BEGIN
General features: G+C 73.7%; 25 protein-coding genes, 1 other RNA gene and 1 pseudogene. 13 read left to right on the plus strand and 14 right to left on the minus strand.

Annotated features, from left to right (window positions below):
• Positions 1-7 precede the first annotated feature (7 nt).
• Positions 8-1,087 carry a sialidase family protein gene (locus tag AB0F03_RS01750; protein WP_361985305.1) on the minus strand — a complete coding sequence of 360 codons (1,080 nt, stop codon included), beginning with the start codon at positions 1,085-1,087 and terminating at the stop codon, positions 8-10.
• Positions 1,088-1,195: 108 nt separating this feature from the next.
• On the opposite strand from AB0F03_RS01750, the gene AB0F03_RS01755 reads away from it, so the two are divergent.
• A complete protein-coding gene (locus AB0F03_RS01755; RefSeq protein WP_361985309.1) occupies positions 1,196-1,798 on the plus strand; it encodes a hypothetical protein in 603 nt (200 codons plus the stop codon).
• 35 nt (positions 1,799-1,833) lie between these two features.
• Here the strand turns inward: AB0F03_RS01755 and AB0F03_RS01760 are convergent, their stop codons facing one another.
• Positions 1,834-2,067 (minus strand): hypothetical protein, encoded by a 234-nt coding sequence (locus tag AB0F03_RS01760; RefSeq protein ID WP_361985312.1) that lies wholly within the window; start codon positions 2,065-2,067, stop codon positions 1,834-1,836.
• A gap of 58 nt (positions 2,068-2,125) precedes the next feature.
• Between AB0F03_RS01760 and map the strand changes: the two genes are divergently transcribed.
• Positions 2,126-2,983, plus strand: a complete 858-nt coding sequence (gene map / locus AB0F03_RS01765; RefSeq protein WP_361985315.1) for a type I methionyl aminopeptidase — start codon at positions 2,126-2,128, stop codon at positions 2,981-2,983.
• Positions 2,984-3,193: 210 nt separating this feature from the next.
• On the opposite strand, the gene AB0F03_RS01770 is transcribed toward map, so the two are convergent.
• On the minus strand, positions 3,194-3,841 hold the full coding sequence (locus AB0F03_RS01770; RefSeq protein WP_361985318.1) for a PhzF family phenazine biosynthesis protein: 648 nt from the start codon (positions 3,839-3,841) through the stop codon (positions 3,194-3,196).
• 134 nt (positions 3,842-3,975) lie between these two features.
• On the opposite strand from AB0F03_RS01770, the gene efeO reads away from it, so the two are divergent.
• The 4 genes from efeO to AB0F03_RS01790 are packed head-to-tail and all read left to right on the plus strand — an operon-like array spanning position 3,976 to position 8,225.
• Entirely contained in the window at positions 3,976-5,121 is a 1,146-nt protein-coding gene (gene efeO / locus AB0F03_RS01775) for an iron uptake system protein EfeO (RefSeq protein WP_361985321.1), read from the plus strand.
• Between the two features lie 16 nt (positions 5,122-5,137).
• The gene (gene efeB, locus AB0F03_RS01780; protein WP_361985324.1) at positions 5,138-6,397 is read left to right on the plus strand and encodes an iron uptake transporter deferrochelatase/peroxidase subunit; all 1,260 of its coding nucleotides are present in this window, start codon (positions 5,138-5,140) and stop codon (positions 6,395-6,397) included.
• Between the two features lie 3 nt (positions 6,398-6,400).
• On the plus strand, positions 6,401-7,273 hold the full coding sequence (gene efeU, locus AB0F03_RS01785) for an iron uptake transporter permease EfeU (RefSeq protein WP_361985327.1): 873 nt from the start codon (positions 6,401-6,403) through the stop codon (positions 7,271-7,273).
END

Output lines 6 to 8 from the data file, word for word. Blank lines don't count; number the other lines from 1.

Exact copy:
• On the opposite strand from AB0F03_RS01750, the gene AB0F03_RS01755 reads away from it, so the two are divergent.
• A complete protein-coding gene (locus AB0F03_RS01755; RefSeq protein WP_361985309.1) occupies positions 1,196-1,798 on the plus strand; it encodes a hypothetical protein in 603 nt (200 codons plus the stop codon).
• 35 nt (positions 1,799-1,833) lie between these two features.